This is actually a really simple example. This is the site for Hacker News. And in this case it has about six assets. When you look at your site, I guarantee you it will look more like this. This is one of our properties again. It's mixcloud.com. The main homepage, thousands of images coming in, hundreds of waveforms, assets loaded all over the place, but what you care about is these two lines again. When was it rendered? And when did it become interactive? Anything after the interactive part actually is as asynchronously loading stuff in for later on. It's not really relevant to the first user experience. We're trying to get a head start for later on in the game when they're sort of using the site. You want to basically take those lines and move them left. So in this case, the site as in visual, you can visibly see it in one point seven seconds. It was fully interactive in about 4.2 seconds. This is not atypical, it's pretty normal.
So once you've run these tests, what I highly recommend you do is go back to your test history. This is interesting for a few reasons. What you can do here is start comparing multiple websites and you can do multiple different scenarios. You can simulate them under 3G. 4G. You can run it from Dallas. You can run it from London. You can introduce packet loss which is the idea that the connection becomes really flaky. Potholes is what Tom would call it.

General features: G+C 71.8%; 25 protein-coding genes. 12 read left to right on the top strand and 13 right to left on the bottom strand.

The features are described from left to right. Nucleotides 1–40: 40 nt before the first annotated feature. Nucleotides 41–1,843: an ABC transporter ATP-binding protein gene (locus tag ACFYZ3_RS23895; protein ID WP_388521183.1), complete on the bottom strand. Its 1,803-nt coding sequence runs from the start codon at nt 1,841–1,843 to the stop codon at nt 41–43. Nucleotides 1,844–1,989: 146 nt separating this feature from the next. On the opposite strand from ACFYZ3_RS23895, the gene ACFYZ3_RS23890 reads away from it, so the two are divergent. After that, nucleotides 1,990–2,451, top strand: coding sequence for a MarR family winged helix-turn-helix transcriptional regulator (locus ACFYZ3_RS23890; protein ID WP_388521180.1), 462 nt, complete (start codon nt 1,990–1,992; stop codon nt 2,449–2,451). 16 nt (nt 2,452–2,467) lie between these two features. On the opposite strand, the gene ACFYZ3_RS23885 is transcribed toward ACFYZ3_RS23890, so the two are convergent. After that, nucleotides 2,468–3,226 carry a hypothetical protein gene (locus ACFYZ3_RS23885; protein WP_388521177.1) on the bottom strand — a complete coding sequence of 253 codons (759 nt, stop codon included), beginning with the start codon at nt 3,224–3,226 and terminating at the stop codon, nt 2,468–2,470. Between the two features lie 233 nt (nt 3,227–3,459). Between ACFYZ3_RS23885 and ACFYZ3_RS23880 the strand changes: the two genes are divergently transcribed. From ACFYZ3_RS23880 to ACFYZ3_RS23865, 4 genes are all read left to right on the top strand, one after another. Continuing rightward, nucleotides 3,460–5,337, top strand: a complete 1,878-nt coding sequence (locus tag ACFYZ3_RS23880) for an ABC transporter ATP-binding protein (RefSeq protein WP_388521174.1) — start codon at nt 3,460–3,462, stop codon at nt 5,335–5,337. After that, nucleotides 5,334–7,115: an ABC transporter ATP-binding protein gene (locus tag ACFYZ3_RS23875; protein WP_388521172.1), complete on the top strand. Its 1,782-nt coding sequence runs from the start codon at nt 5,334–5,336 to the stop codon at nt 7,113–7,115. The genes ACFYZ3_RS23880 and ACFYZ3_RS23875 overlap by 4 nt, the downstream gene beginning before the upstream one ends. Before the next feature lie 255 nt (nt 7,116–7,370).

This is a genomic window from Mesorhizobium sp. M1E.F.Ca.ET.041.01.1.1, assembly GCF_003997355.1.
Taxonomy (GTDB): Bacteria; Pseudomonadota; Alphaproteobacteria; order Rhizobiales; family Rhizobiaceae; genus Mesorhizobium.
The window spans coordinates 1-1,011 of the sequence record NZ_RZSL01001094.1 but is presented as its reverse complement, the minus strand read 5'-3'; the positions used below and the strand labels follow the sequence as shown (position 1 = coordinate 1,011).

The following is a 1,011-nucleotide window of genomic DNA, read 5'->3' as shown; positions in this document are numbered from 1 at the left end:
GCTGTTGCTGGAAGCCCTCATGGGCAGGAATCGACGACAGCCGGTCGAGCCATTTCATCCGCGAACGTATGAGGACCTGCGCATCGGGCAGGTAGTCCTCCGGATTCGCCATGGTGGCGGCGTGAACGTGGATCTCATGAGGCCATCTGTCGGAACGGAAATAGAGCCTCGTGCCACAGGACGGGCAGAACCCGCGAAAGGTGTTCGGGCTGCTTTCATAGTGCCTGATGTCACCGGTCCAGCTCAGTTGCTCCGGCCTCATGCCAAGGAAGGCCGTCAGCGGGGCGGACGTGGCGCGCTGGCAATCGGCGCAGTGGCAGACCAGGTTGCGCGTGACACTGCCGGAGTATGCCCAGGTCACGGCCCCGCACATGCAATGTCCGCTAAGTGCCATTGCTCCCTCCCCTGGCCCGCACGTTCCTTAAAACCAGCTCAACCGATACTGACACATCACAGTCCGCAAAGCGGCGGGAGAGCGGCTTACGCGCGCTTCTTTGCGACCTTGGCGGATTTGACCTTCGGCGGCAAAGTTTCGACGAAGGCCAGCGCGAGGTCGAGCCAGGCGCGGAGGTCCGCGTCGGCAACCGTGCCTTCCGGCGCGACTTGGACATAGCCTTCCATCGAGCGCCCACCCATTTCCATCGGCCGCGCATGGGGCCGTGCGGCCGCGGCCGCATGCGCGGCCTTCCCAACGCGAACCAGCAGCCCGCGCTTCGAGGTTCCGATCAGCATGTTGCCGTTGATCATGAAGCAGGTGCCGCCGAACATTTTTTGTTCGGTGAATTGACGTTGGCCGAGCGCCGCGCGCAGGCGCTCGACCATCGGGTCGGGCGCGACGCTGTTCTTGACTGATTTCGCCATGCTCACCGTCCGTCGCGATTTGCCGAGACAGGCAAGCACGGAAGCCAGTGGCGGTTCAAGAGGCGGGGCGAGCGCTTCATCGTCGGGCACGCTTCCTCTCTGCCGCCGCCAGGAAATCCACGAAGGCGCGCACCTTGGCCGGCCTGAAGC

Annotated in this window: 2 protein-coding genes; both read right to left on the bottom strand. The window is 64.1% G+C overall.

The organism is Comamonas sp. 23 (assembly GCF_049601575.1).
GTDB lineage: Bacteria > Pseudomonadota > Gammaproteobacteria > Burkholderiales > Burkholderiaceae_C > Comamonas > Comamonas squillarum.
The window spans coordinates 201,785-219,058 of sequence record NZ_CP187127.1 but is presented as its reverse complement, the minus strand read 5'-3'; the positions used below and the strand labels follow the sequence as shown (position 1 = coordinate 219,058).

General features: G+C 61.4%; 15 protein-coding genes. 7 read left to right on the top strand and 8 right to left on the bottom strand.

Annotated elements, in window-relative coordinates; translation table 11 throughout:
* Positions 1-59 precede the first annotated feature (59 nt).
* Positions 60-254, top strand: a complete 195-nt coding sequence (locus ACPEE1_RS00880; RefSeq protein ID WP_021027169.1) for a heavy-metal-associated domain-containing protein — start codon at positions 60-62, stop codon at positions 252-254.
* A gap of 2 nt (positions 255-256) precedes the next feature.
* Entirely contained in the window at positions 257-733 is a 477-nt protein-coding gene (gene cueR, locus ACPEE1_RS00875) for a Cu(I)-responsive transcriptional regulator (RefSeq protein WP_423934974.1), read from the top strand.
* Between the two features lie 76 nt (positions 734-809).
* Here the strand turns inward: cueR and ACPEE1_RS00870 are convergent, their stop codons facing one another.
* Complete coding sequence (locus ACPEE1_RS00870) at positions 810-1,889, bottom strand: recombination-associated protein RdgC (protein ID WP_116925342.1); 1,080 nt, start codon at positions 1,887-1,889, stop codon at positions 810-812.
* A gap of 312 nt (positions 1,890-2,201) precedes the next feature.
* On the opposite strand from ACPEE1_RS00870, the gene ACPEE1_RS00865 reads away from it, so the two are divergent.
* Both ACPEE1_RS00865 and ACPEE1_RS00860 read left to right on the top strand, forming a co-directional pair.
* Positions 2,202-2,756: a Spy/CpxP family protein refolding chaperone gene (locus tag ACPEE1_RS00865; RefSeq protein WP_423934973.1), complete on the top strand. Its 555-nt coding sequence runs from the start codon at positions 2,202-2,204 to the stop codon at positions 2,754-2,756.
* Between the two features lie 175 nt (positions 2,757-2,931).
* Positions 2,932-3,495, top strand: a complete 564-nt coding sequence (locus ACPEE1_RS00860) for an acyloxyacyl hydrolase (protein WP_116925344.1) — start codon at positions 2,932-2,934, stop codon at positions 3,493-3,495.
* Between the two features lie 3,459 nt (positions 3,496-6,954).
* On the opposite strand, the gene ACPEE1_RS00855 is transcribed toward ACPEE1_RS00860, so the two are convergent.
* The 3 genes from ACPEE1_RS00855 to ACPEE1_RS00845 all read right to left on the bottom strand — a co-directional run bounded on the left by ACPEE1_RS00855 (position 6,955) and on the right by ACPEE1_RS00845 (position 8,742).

So what we'll do here, what we did here is I ran the 4G and 3G comparison that was the second slide I showed you with the videos of the two. This is really useful particularly when you put it in slo-mo mode, we can start seeing stuff coming on paid. You get an idea of what's coming in when and what you want to move above the fold or below the fold because if stuff is loading down towards the bottom, it's maybe not quite so important.

[00:10:12]
How to Make a Site Load Faster
So I've told you what a site consists of let's think about how we can make it load faster.
So where do we start? Like as Engineers, we always start by measuring things similar to marketers. So what's the best way to measure this? There’s four or five different methodologies and some of them are more accurate than others. I'll talk you through some of the quick like ones to get going with.